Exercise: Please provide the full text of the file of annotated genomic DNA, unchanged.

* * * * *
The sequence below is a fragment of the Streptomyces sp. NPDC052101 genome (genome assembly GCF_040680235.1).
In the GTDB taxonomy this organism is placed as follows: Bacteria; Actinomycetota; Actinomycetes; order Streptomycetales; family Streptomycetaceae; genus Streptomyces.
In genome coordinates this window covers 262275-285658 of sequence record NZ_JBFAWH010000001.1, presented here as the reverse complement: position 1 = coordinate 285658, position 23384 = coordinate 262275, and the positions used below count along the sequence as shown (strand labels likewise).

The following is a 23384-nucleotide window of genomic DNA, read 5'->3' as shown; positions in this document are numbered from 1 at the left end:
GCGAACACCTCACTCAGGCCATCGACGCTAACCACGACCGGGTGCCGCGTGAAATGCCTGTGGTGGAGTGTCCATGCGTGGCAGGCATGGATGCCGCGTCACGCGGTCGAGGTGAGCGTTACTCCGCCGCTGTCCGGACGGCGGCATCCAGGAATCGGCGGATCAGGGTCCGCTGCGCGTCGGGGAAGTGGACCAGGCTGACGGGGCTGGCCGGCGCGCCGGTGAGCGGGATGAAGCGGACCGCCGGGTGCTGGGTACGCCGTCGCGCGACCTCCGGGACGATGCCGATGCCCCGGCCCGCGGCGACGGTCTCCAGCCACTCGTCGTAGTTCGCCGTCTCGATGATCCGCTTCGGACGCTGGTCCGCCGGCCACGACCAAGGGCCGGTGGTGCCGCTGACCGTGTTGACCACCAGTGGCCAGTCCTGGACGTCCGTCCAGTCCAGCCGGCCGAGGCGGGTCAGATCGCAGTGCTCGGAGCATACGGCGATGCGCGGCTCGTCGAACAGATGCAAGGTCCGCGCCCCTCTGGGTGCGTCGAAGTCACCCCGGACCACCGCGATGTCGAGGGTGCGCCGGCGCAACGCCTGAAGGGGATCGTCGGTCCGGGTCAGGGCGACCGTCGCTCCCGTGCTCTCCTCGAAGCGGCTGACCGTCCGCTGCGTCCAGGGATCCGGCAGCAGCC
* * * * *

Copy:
The sequence below is a fragment of the Streptomyces sp. NPDC052101 genome (genome assembly GCF_040680235.1).
In the GTDB taxonomy this organism is placed as follows: Bacteria; Actinomycetota; Actinomycetes; order Streptomycetales; family Streptomycetaceae; genus Streptomyces.
In genome coordinates this window covers 262275-285658 of sequence record NZ_JBFAWH010000001.1, presented here as the reverse complement: position 1 = coordinate 285658, position 23384 = coordinate 262275, and the positions used below count along the sequence as shown (strand labels likewise).

The following is a 23384-nucleotide window of genomic DNA, read 5'->3' as shown; positions in this document are numbered from 1 at the left end:
GCGAACACCTCACTCAGGCCATCGACGCTAACCACGACCGGGTGCCGCGTGAAATGCCTGTGGTGGAGTGTCCATGCGTGGCAGGCATGGATGCCGCGTCACGCGGTCGAGGTGAGCGTTACTCCGCCGCTGTCCGGACGGCGGCATCCAGGAATCGGCGGATCAGGGTCCGCTGCGCGTCGGGGAAGTGGACCAGGCTGACGGGGCTGGCCGGCGCGCCGGTGAGCGGGATGAAGCGGACCGCCGGGTGCTGGGTACGCCGTCGCGCGACCTCCGGGACGATGCCGATGCCCCGGCCCGCGGCGACGGTCTCCAGCCACTCGTCGTAGTTCGCCGTCTCGATGATCCGCTTCGGACGCTGGTCCGCCGGCCACGACCAAGGGCCGGTGGTGCCGCTGACCGTGTTGACCACCAGTGGCCAGTCCTGGACGTCCGTCCAGTCCAGCCGGCCGAGGCGGGTCAGATCGCAGTGCTCGGAGCATACGGCGATGCGCGGCTCGTCGAACAGATGCAAGGTCCGCGCCCCTCTGGGTGCGTCGAAGTCACCCCGGACCACCGCGATGTCGAGGGTGCGCCGGCGCAACGCCTGAAGGGGATCGTCGGTCCGGGTCAGGGCGACCGTCGCTCCCGTGCTCTCCTCGAAGCGGCTGACCGTCCGCTGCGTCCAGGGATCCGGCAGCAGCC